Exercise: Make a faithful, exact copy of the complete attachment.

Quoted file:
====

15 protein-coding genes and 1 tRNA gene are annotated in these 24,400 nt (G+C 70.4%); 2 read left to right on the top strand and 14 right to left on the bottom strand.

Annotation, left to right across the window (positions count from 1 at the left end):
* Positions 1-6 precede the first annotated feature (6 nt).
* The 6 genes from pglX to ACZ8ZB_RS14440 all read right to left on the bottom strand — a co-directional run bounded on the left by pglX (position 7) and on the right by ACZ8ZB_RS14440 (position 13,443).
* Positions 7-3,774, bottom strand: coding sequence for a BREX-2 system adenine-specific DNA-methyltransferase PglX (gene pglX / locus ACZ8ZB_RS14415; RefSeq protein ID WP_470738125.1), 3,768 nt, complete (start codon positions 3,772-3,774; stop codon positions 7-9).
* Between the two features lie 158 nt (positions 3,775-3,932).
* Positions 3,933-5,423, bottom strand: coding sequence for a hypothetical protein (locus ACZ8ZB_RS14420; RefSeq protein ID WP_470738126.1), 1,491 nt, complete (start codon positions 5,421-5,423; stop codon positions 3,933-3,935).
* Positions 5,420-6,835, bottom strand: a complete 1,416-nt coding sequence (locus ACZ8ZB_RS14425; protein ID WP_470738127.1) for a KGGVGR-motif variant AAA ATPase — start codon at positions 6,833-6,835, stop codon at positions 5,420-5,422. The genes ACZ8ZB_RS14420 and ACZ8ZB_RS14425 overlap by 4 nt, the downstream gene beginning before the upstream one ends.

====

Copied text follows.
15 protein-coding genes and 1 tRNA gene are annotated in these 24,400 nt (G+C 70.4%); 2 read left to right on the top strand and 14 right to left on the bottom strand.

Annotation, left to right across the window (positions count from 1 at the left end):
* Positions 1-6 precede the first annotated feature (6 nt).
* The 6 genes from pglX to ACZ8ZB_RS14440 all read right to left on the bottom strand — a co-directional run bounded on the left by pglX (position 7) and on the right by ACZ8ZB_RS14440 (position 13,443).
* Positions 7-3,774, bottom strand: coding sequence for a BREX-2 system adenine-specific DNA-methyltransferase PglX (gene pglX / locus ACZ8ZB_RS14415; RefSeq protein ID WP_470738125.1), 3,768 nt, complete (start codon positions 3,772-3,774; stop codon positions 7-9).
* Between the two features lie 158 nt (positions 3,775-3,932).
* Positions 3,933-5,423, bottom strand: coding sequence for a hypothetical protein (locus ACZ8ZB_RS14420; RefSeq protein ID WP_470738126.1), 1,491 nt, complete (start codon positions 5,421-5,423; stop codon positions 3,933-3,935).
* Positions 5,420-6,835, bottom strand: a complete 1,416-nt coding sequence (locus ACZ8ZB_RS14425; protein ID WP_470738127.1) for a KGGVGR-motif variant AAA ATPase — start codon at positions 6,833-6,835, stop codon at positions 5,420-5,422. The genes ACZ8ZB_RS14420 and ACZ8ZB_RS14425 overlap by 4 nt, the downstream gene beginning before the upstream one ends.